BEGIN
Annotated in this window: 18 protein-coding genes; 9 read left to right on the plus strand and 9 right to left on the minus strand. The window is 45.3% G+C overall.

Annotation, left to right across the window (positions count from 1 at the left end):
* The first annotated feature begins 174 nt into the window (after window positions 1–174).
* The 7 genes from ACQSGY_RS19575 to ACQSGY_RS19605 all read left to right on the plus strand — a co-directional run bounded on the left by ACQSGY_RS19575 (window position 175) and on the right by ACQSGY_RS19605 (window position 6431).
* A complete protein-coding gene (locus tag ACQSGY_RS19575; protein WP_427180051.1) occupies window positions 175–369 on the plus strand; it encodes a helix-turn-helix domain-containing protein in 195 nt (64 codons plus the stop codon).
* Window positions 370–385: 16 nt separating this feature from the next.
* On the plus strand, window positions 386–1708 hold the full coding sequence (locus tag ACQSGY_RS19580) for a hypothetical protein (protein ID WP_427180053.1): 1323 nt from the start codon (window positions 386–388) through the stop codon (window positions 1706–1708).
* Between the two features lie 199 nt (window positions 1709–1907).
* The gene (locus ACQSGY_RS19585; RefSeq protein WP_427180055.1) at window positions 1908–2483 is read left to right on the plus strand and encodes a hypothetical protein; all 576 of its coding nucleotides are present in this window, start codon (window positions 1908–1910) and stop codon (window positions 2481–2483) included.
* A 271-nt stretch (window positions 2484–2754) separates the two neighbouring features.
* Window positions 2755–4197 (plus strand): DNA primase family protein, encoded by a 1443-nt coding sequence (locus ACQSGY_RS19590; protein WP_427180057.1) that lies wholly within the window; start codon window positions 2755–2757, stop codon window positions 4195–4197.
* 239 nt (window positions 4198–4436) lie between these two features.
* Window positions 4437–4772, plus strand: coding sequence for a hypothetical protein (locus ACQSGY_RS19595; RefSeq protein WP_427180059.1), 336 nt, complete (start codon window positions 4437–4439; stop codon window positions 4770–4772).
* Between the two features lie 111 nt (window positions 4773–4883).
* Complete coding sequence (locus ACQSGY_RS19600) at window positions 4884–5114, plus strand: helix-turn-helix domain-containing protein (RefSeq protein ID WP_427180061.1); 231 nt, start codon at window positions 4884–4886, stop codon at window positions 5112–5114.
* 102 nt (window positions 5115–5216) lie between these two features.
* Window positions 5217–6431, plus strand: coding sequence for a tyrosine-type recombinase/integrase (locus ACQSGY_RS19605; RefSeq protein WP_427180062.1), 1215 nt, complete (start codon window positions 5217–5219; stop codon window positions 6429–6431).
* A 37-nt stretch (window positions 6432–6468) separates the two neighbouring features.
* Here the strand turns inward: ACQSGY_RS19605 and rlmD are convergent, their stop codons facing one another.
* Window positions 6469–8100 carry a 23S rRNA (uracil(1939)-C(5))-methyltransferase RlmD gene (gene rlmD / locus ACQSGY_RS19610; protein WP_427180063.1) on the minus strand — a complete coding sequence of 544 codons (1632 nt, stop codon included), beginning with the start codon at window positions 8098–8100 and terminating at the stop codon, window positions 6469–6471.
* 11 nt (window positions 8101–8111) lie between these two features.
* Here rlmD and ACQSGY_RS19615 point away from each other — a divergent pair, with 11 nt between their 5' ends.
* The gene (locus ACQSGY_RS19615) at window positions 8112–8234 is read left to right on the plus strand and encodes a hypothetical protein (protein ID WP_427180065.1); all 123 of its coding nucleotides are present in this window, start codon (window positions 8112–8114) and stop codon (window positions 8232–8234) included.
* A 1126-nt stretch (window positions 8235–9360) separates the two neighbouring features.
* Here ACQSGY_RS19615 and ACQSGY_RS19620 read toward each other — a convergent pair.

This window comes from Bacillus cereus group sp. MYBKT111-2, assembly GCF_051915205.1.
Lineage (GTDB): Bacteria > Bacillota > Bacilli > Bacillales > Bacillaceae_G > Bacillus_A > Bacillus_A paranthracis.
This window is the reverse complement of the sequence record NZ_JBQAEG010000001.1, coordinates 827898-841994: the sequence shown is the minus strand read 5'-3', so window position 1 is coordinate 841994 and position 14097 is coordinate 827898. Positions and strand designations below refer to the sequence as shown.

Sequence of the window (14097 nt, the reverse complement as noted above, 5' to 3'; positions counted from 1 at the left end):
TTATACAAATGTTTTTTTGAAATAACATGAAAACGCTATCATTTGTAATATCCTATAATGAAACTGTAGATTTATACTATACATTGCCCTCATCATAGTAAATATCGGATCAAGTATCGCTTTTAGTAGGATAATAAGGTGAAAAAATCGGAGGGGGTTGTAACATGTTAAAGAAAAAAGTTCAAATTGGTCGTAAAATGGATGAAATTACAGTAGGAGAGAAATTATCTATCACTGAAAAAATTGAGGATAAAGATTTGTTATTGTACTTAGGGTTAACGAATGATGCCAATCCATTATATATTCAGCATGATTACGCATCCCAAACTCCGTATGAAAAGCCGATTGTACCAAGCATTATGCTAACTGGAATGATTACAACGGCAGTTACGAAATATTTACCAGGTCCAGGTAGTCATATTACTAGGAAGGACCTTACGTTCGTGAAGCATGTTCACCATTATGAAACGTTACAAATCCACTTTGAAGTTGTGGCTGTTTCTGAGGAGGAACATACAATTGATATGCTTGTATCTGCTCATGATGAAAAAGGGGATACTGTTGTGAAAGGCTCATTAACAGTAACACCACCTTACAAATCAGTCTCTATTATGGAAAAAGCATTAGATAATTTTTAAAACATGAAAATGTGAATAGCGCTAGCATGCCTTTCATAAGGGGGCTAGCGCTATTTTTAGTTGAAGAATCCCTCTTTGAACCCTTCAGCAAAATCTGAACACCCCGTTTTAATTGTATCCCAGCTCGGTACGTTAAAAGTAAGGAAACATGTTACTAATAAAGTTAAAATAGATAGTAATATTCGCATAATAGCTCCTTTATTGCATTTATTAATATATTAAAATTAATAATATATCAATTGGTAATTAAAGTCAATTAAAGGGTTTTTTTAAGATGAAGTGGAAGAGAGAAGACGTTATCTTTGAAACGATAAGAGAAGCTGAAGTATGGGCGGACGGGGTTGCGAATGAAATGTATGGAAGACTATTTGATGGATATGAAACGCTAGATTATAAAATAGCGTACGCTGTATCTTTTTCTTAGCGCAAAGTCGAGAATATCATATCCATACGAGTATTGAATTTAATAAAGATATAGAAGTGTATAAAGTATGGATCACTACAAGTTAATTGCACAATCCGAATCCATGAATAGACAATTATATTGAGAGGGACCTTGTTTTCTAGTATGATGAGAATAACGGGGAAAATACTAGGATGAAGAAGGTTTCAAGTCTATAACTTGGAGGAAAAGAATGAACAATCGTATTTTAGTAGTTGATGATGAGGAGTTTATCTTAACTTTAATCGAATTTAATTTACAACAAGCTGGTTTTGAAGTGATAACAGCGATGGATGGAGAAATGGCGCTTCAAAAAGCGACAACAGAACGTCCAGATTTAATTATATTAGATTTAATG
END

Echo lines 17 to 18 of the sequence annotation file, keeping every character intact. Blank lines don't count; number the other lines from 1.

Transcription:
* Window positions 5217–6431, plus strand: coding sequence for a tyrosine-type recombinase/integrase (locus ACQSGY_RS19605; RefSeq protein WP_427180062.1), 1215 nt, complete (start codon window positions 5217–5219; stop codon window positions 6429–6431).
* A 37-nt stretch (window positions 6432–6468) separates the two neighbouring features.